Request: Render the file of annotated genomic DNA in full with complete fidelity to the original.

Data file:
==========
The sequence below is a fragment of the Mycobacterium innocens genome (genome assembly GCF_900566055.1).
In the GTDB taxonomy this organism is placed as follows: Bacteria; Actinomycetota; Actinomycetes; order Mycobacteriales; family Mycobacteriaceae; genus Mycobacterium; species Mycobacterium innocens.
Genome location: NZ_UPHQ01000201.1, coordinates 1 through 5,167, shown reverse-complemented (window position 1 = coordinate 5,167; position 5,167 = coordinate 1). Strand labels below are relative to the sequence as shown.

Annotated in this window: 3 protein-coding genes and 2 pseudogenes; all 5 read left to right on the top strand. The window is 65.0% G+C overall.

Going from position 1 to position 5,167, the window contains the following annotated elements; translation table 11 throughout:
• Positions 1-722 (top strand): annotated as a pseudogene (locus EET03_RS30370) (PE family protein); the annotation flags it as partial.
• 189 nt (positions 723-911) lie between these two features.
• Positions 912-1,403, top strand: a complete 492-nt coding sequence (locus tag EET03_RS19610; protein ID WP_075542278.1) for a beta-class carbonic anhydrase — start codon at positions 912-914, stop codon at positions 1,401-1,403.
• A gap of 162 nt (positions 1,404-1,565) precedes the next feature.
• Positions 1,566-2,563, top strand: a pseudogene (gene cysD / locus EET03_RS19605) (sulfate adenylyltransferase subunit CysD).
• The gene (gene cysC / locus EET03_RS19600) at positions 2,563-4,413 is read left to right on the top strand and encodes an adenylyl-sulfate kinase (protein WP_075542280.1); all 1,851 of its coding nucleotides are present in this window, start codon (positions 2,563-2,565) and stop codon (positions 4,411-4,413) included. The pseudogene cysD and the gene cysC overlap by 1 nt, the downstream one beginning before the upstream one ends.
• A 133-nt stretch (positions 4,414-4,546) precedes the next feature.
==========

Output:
The sequence below is a fragment of the Mycobacterium innocens genome (genome assembly GCF_900566055.1).
In the GTDB taxonomy this organism is placed as follows: Bacteria; Actinomycetota; Actinomycetes; order Mycobacteriales; family Mycobacteriaceae; genus Mycobacterium; species Mycobacterium innocens.
Genome location: NZ_UPHQ01000201.1, coordinates 1 through 5,167, shown reverse-complemented (window position 1 = coordinate 5,167; position 5,167 = coordinate 1). Strand labels below are relative to the sequence as shown.

Annotated in this window: 3 protein-coding genes and 2 pseudogenes; all 5 read left to right on the top strand. The window is 65.0% G+C overall.

Going from position 1 to position 5,167, the window contains the following annotated elements; translation table 11 throughout:
• Positions 1-722 (top strand): annotated as a pseudogene (locus EET03_RS30370) (PE family protein); the annotation flags it as partial.
• 189 nt (positions 723-911) lie between these two features.
• Positions 912-1,403, top strand: a complete 492-nt coding sequence (locus tag EET03_RS19610; protein ID WP_075542278.1) for a beta-class carbonic anhydrase — start codon at positions 912-914, stop codon at positions 1,401-1,403.
• A gap of 162 nt (positions 1,404-1,565) precedes the next feature.
• Positions 1,566-2,563, top strand: a pseudogene (gene cysD / locus EET03_RS19605) (sulfate adenylyltransferase subunit CysD).
• The gene (gene cysC / locus EET03_RS19600) at positions 2,563-4,413 is read left to right on the top strand and encodes an adenylyl-sulfate kinase (protein WP_075542280.1); all 1,851 of its coding nucleotides are present in this window, start codon (positions 2,563-2,565) and stop codon (positions 4,411-4,413) included. The pseudogene cysD and the gene cysC overlap by 1 nt, the downstream one beginning before the upstream one ends.
• A 133-nt stretch (positions 4,414-4,546) precedes the next feature.